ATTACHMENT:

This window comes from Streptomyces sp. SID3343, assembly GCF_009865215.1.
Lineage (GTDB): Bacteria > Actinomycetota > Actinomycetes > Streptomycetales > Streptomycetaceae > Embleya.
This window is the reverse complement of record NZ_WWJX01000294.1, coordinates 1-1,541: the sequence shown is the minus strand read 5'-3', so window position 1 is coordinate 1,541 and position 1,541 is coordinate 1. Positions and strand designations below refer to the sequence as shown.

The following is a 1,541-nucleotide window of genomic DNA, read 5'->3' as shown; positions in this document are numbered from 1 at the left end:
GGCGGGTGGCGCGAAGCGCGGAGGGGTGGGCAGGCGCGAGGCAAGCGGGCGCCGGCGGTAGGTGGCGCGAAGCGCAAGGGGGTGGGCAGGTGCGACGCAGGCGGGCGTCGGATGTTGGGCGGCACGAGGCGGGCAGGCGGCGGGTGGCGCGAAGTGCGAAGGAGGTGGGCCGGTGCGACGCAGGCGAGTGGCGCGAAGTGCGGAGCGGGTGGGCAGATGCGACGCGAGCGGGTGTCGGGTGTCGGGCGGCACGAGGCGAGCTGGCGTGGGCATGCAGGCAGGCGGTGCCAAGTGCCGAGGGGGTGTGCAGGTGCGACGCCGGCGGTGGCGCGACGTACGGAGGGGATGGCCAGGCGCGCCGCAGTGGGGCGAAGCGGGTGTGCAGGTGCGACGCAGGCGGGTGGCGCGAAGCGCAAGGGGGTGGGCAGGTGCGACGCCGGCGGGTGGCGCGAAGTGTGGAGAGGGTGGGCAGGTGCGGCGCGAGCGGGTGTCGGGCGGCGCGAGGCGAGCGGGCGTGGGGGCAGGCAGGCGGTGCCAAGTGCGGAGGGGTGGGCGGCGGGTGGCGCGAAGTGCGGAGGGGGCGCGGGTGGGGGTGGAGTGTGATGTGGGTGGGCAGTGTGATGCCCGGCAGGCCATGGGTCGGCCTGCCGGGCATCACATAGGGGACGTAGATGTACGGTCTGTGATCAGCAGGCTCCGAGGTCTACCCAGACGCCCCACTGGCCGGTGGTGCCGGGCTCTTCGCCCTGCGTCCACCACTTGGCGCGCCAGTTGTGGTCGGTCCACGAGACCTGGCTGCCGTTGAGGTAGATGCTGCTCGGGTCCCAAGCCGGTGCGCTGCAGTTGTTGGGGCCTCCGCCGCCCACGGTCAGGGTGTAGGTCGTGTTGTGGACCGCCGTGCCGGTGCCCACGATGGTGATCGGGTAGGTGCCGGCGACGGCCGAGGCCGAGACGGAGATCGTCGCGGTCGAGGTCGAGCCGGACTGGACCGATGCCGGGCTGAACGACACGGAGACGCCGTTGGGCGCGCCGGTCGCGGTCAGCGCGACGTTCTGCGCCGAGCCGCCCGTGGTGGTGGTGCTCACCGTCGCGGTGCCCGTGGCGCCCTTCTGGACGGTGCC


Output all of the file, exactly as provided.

This window comes from Streptomyces sp. SID3343, assembly GCF_009865215.1.
Lineage (GTDB): Bacteria > Actinomycetota > Actinomycetes > Streptomycetales > Streptomycetaceae > Embleya.
This window is the reverse complement of record NZ_WWJX01000294.1, coordinates 1-1,541: the sequence shown is the minus strand read 5'-3', so window position 1 is coordinate 1,541 and position 1,541 is coordinate 1. Positions and strand designations below refer to the sequence as shown.

The following is a 1,541-nucleotide window of genomic DNA, read 5'->3' as shown; positions in this document are numbered from 1 at the left end:
GGCGGGTGGCGCGAAGCGCGGAGGGGTGGGCAGGCGCGAGGCAAGCGGGCGCCGGCGGTAGGTGGCGCGAAGCGCAAGGGGGTGGGCAGGTGCGACGCAGGCGGGCGTCGGATGTTGGGCGGCACGAGGCGGGCAGGCGGCGGGTGGCGCGAAGTGCGAAGGAGGTGGGCCGGTGCGACGCAGGCGAGTGGCGCGAAGTGCGGAGCGGGTGGGCAGATGCGACGCGAGCGGGTGTCGGGTGTCGGGCGGCACGAGGCGAGCTGGCGTGGGCATGCAGGCAGGCGGTGCCAAGTGCCGAGGGGGTGTGCAGGTGCGACGCCGGCGGTGGCGCGACGTACGGAGGGGATGGCCAGGCGCGCCGCAGTGGGGCGAAGCGGGTGTGCAGGTGCGACGCAGGCGGGTGGCGCGAAGCGCAAGGGGGTGGGCAGGTGCGACGCCGGCGGGTGGCGCGAAGTGTGGAGAGGGTGGGCAGGTGCGGCGCGAGCGGGTGTCGGGCGGCGCGAGGCGAGCGGGCGTGGGGGCAGGCAGGCGGTGCCAAGTGCGGAGGGGTGGGCGGCGGGTGGCGCGAAGTGCGGAGGGGGCGCGGGTGGGGGTGGAGTGTGATGTGGGTGGGCAGTGTGATGCCCGGCAGGCCATGGGTCGGCCTGCCGGGCATCACATAGGGGACGTAGATGTACGGTCTGTGATCAGCAGGCTCCGAGGTCTACCCAGACGCCCCACTGGCCGGTGGTGCCGGGCTCTTCGCCCTGCGTCCACCACTTGGCGCGCCAGTTGTGGTCGGTCCACGAGACCTGGCTGCCGTTGAGGTAGATGCTGCTCGGGTCCCAAGCCGGTGCGCTGCAGTTGTTGGGGCCTCCGCCGCCCACGGTCAGGGTGTAGGTCGTGTTGTGGACCGCCGTGCCGGTGCCCACGATGGTGATCGGGTAGGTGCCGGCGACGGCCGAGGCCGAGACGGAGATCGTCGCGGTCGAGGTCGAGCCGGACTGGACCGATGCCGGGCTGAACGACACGGAGACGCCGTTGGGCGCGCCGGTCGCGGTCAGCGCGACGTTCTGCGCCGAGCCGCCCGTGGTGGTGGTGCTCACCGTCGCGGTGCCCGTGGCGCCCTTCTGGACGGTGCC